Jon Stewart urges Congress to extend 9/11 health benefits
'I'm embarrassed that you, after serving so selflessly with such heroism have to come down here and convince people to do what's right'
WASHINGTON — Comedian Jon Stewart's day on Capitol Hill lobbying lawmakers to extend health benefits for 9/11 emergency workers ended Wednesday with hopes, fatigue and continuing frustration.
As Stewart, dressed in a dark blue FDNY T-shirt, drew massive media attention as he and first responders visited lawmakers, key Republican leaders said for the first time that they would renew the program — a big step. But they also hinted they might wait until next year.
John Feal, a key advocate for 9/11 responders and survivors, and an organizer of the day's lobbying, welcomed the pledges but said it was "reckless" to talk about not acting now to renew the bill.
"The big question is: Are we getting a fully funded and fully extended bill?" he said.
Stewart reflected his own frustration with Congress at an afternoon news conference — where nine politicians spoke first — when he praised the men and women, many of them ailing, who rushed to help out at Ground Zero after the Sept 11, 2001, World Trade Center attacks and now were lobbying Congress.
"I want to congratulate them for their grace. They have borne this burden with integrity; they ask only for what they need," said Stewart, who retired in August as host of "The Daily Show." "And I want to congratulate them for getting through these press conferences and meetings, because, oh my God, is it [expletive] boring."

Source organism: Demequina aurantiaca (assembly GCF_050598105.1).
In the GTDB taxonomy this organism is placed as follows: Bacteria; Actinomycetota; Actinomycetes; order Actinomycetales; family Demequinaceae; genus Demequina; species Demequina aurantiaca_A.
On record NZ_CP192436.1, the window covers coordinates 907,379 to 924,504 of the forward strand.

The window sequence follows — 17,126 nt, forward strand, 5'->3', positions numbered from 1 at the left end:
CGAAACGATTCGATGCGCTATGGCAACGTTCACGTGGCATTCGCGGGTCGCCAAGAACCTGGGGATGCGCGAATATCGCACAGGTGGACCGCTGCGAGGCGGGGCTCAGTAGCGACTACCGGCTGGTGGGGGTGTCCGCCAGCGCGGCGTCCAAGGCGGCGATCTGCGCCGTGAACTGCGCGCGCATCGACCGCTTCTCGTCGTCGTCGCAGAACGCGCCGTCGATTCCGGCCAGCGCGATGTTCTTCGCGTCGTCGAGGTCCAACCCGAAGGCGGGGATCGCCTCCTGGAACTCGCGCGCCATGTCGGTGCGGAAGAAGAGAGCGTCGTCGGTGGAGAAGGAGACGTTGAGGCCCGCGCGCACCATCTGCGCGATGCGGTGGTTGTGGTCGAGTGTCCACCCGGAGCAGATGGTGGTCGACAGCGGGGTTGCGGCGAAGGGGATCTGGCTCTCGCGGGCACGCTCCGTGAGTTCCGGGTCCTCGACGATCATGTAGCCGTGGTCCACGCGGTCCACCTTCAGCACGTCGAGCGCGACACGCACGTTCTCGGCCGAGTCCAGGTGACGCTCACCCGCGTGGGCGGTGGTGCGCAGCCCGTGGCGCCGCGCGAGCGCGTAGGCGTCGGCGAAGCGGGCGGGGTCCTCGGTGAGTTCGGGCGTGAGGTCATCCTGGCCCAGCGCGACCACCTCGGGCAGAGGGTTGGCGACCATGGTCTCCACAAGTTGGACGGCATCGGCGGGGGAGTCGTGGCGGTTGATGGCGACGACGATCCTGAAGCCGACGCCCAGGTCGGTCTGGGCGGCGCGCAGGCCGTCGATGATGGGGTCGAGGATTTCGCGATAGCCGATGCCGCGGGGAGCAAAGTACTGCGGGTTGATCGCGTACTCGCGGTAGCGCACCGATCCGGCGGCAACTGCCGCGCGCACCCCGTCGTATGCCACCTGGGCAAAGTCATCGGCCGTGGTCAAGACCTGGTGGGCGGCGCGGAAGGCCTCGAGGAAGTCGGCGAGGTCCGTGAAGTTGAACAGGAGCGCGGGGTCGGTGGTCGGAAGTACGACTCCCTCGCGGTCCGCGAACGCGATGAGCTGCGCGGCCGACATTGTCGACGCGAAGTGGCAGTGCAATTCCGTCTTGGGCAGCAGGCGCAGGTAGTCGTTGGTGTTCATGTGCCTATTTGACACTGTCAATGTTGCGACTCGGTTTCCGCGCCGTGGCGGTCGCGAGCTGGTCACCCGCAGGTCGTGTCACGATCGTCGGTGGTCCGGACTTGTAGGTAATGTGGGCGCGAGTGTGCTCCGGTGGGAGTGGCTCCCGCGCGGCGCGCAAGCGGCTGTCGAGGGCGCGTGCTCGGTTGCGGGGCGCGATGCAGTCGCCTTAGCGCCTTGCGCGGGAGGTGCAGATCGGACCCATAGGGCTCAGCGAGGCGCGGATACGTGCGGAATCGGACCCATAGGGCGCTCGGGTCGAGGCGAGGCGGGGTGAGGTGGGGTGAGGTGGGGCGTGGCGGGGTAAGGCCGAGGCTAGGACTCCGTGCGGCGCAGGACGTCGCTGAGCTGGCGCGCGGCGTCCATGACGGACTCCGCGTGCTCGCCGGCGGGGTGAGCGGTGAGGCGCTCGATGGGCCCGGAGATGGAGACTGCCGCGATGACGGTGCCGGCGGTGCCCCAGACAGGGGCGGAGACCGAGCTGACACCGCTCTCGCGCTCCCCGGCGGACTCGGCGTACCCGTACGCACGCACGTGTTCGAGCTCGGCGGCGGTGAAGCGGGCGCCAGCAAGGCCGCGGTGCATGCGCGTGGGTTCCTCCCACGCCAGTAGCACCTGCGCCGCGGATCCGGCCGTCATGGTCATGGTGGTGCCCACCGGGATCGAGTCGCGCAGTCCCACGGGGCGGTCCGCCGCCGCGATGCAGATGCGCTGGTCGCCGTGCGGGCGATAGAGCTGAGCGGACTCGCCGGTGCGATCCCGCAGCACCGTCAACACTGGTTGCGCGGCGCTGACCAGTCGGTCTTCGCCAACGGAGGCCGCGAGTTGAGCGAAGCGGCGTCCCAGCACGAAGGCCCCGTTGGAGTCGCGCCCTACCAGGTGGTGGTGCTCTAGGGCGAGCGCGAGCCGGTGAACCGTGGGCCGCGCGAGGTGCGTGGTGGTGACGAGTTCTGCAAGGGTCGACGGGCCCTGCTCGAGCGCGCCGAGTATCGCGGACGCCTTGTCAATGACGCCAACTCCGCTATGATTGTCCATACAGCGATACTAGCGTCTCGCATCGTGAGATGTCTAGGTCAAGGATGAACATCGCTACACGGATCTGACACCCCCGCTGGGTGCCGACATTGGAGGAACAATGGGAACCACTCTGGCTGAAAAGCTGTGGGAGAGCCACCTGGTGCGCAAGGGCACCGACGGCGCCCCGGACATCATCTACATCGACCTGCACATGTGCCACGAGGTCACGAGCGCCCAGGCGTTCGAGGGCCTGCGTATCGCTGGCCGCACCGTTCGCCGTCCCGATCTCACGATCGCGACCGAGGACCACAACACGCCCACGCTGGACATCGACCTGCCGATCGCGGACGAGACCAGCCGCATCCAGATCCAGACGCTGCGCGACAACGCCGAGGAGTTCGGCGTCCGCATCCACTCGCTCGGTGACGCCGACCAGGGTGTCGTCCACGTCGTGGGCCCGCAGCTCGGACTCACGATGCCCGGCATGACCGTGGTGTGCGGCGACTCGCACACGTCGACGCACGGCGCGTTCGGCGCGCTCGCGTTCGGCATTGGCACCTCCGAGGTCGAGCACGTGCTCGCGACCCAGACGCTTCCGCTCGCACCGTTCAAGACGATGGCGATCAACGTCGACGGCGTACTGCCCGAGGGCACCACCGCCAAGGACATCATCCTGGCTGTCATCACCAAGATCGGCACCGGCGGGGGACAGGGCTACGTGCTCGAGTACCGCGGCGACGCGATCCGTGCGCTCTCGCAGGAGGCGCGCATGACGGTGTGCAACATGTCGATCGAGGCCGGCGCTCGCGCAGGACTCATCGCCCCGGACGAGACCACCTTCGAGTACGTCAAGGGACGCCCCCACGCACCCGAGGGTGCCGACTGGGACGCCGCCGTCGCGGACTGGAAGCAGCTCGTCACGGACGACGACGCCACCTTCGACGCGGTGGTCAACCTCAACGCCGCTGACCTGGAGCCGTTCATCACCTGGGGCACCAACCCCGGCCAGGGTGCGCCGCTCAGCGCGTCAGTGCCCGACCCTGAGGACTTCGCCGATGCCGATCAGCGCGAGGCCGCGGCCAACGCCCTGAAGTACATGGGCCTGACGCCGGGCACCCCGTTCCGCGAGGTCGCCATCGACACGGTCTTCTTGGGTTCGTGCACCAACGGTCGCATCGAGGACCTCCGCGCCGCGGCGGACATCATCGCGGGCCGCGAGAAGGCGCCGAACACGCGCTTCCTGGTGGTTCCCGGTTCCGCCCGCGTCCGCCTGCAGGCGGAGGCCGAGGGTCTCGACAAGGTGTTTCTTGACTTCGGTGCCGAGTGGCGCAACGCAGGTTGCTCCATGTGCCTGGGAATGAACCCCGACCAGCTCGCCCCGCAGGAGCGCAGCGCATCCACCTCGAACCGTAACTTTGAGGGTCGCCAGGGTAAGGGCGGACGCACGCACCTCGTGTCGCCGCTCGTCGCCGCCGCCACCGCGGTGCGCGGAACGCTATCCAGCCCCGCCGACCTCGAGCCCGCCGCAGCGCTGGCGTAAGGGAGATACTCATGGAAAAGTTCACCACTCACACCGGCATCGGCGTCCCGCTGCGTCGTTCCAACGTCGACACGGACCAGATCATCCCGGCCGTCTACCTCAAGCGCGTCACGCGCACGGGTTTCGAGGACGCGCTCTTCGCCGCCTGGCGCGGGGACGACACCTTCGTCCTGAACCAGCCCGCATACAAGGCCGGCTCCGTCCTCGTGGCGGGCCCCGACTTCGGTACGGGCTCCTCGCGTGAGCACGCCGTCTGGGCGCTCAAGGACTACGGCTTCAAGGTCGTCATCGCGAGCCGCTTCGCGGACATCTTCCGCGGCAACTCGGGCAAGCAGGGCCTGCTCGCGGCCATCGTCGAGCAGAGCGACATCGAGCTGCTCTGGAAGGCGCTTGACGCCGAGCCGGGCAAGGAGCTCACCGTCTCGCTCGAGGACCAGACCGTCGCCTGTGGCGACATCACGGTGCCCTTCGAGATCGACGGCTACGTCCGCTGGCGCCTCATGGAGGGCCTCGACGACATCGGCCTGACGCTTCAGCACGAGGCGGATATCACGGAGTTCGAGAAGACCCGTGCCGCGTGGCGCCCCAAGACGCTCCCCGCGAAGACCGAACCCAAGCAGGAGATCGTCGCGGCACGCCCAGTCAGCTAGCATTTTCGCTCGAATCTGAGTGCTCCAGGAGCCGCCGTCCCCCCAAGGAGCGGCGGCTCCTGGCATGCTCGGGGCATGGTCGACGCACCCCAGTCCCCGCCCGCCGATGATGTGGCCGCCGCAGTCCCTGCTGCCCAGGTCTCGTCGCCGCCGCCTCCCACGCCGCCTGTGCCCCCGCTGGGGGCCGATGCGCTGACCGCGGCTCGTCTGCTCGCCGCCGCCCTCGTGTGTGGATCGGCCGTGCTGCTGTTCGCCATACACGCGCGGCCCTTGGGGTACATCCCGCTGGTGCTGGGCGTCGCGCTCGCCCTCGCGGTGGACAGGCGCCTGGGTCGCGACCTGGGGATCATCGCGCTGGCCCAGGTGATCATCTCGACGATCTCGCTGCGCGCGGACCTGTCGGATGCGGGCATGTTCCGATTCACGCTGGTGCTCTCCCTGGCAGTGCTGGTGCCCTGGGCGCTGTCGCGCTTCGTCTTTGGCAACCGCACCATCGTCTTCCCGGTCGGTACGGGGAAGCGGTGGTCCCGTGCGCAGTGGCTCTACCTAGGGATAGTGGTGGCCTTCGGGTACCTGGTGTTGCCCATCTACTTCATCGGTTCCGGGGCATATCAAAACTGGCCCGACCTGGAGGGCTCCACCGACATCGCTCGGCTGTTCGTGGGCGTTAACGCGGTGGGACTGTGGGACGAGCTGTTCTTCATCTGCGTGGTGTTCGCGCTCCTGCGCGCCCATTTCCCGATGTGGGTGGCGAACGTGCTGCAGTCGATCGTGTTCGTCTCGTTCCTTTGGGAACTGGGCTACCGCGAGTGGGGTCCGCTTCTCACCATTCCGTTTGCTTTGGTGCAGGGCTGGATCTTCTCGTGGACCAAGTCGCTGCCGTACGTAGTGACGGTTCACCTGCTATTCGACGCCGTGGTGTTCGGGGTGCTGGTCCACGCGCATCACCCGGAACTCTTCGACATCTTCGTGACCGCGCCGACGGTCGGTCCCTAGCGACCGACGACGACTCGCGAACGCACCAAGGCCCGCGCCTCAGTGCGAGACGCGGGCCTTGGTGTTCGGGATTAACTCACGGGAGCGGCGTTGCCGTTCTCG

Sen. Kirsten Gillibrand (D-N.Y.), the bill's chief sponsor, brought Stewart to Washington to get lawmakers to focus on her legislation that has languished since spring to permanently extend the James Zadroga 9/11 Health and Compensation Act, despite a dozen lobbying trips by first responders.
The first responders met with Senate Majority Leader Mitch McConnell (R-Ky.), and the two top members of the Senate health committee, Sens. Lamar Alexander (R-Tenn.) and Patty Murray (R-Wash.), among others.
In anticipation of that visit, McConnell told reporters, "We do plan to extend the program, and the committees of jurisdiction in the House and the Senate are actually working on the details now."
But Alexander, while calling reauthorizing the Zadroga Act "a top priority," also issued a statement that said he had been assured the program would be funded "through the first part of next year to keep the program operating while Congress works to complete bipartisan legislation."
And Emily Schillinger, spokeswoman for House Speaker John Boehner (R-Ohio), said, "Our members and leadership team are reviewing the legislation and are committed to protecting the victims of 9/11."
Benjamin Chevat, who runs Citizens for Extension of the James Zadroga Act, said lawmakers now are paying attention. But he added, "The ones who are not on the bill need to explain why they aren't."
In 2010 Stewart dedicated an episode of "The Daily Show" to shame Congress into passing the Zadroga Act. Last month, he retired but suggested those opposing the act's renewal could still face public shaming.
"I'm not on television anymore," Stewart said, "but I sure as hell know a lot of people who are."
(c) 2015 Newsday